2017-01-06 (F) Weekly Summary

Episode sixteen was released last week. This one deviated from the usual cut-and-dry world of biohacking and went into the realm of fiction. Specifically cyborgs in science fiction. CbSciFi. We had a lot of fun recording the episode. One person said this was in his top two favorite episodes.

I have the pointier nose

Nearly two years ago a project was put on the back burner. The Color/Touch had a lot of problems with the design and implementation and the problems became overwhelming. Time away from the project turned out to be the best recipe because it was finished a few weeks after picking it back up. Not only that, but it was brighter and easier to build than the first version. The video below was created to show the final operation and innards of the device. It was narrated in a recording space then the audio was spliced into the final cut of the video. It is less than two minutes long.

Narrated video of the Color/Touch

To follow up the Color/Touch a piano was started. In truth, this project was started six months ago and never got any posts on the blog because it was a pipe dream at the time. Records were kept and a final design was reached. After six months. This project was also intended for child therapy, at least the non-medical hacker approximation of it. Most kids love making noise and music therapy is a powerful tool. Some kids get rough with their toys, even the ones they love. The premise of this project was, "A piano you can play with a baseball bat."

Like the Color/Touch it couldn't do any harm to a child no matter how much it was abused. After all the abuse it had to keep functioning. In addition this one also has inexpensive parts that are easy to source. So, even if this thing is beat to a pulp the parts can be swapped out in a hurry.

The sound generator could have been from a musical keyboard where the keys had been obliterated into non-existence and my cousin has produced a few of those. But that's not replaceable and it might not be an option for someone else. Raspberry Pi Zeros were chosen. Mostly because I wanted to immerse myself into some hardware Pi programming.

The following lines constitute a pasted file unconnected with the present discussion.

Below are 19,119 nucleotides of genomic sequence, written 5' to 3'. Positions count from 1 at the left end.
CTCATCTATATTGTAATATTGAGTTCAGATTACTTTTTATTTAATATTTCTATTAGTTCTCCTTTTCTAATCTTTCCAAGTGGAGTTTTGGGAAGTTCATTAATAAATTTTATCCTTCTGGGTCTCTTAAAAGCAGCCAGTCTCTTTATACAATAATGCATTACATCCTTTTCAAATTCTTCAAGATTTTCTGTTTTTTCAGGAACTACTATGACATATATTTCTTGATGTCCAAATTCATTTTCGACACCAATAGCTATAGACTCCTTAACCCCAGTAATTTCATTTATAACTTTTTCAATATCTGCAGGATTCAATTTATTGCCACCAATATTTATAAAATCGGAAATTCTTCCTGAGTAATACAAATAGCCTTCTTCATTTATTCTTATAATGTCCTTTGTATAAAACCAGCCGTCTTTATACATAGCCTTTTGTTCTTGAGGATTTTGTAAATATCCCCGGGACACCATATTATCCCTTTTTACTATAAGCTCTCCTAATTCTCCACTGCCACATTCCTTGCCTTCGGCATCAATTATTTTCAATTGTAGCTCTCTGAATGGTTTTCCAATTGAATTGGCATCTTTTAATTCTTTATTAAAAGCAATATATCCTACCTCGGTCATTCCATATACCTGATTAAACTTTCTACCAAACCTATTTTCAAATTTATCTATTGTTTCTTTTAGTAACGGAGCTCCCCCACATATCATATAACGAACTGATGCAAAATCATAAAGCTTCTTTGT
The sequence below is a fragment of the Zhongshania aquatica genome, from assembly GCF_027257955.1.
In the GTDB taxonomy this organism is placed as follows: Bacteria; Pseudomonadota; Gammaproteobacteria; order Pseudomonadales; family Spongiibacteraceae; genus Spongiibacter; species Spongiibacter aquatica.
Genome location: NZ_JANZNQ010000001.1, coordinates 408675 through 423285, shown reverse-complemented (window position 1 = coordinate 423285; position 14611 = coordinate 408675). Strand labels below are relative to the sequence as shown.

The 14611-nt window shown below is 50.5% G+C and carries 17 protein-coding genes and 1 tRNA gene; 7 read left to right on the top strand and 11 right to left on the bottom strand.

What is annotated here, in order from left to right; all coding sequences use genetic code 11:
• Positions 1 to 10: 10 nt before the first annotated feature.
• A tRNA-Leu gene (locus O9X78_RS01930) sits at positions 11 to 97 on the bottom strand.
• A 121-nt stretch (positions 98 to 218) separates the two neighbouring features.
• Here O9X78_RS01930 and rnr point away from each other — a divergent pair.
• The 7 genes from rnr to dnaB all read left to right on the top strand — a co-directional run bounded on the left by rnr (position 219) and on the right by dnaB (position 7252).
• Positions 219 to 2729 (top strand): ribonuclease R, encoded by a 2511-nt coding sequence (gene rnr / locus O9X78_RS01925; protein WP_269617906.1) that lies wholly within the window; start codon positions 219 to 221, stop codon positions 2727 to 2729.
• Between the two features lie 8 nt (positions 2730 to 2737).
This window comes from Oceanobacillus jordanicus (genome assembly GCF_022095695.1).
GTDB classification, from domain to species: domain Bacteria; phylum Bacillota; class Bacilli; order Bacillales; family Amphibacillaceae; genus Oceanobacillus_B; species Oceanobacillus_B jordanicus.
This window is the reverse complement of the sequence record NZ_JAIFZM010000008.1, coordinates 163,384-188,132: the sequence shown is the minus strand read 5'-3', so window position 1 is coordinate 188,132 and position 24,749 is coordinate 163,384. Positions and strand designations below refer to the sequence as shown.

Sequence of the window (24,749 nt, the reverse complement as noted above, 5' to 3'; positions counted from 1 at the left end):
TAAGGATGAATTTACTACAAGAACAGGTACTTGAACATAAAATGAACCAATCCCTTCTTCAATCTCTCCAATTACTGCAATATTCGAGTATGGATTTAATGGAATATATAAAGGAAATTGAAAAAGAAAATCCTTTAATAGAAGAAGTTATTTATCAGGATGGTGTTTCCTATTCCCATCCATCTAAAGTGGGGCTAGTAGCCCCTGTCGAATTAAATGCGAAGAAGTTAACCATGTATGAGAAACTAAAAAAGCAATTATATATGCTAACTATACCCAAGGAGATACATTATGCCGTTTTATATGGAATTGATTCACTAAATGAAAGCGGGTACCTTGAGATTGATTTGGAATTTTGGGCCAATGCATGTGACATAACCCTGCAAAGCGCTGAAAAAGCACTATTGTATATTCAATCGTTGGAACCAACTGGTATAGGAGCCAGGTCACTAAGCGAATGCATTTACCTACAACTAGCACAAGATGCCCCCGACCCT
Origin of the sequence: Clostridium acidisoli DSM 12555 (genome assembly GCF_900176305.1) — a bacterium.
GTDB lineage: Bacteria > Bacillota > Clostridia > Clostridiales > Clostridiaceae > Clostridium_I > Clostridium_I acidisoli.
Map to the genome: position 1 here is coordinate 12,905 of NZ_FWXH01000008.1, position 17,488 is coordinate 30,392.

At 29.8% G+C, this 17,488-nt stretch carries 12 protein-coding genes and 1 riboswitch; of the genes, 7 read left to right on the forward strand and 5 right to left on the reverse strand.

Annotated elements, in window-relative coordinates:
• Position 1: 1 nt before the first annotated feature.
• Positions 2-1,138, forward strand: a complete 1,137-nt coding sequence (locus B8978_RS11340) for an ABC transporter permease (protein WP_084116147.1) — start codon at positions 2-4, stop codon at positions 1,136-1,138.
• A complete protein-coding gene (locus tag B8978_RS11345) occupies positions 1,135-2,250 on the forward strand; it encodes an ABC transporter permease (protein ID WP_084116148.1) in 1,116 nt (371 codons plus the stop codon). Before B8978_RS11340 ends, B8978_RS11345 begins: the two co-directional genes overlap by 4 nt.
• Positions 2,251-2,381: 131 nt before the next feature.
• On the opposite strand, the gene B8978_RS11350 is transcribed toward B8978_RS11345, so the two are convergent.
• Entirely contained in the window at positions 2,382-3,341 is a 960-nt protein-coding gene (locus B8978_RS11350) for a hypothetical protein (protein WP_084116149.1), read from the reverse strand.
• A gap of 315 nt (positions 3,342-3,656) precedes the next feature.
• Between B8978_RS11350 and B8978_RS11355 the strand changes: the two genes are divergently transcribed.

Raspberry Pi Zero with display, charging cable, mouse/keyboard and wifi. In that order L to R

A PiMoroni Piano Hat was purchased to find the finer points of creating a piano on a Pi. PiAno (pie-an-ohh). Once that was discovered the code was altered to ignore the serial data from the Piano Hat and simply look at GPIO points on the Pi. There would be a Pi for each octave and octaves would be replaceable for easy repairs. Each octave would have identical programming and a selector switch to tell the computer which octave it should emulate. This feature allowed easy replication of the programming and simple setup when replacing an octave. A short video demonstrates the notes playing during a start-up sequence.


Disclaimer for http://24hourengineer.blogspot.com/

This disclaimer must be intact and whole. This disclaimer must be included if a project is distributed.

All information in this blog, or linked by this blog, are not to be taken as advice or solicitation. Anyone attempting to replicate, in whole or in part, is responsible for the outcome and procedure. Any loss of functionality, money, property or similar, is the responsibility of those involved in the replication.

All digital communication regarding the email address 24hourengineer@gmail.com becomes the intellectual property of Brian McEvoy. Any information contained within these messages may be distributed or retained at the discretion of Brian McEvoy. Any email sent to this address, or any email account owned by  Brian McEvoy, cannot be used to claim property or assets.

Comments to the blog may be utilized or erased at the discretion of the owner. No one posting may claim property or assets based on their post.

This blog, including pictures and text, is copyright to Brian McEvoy.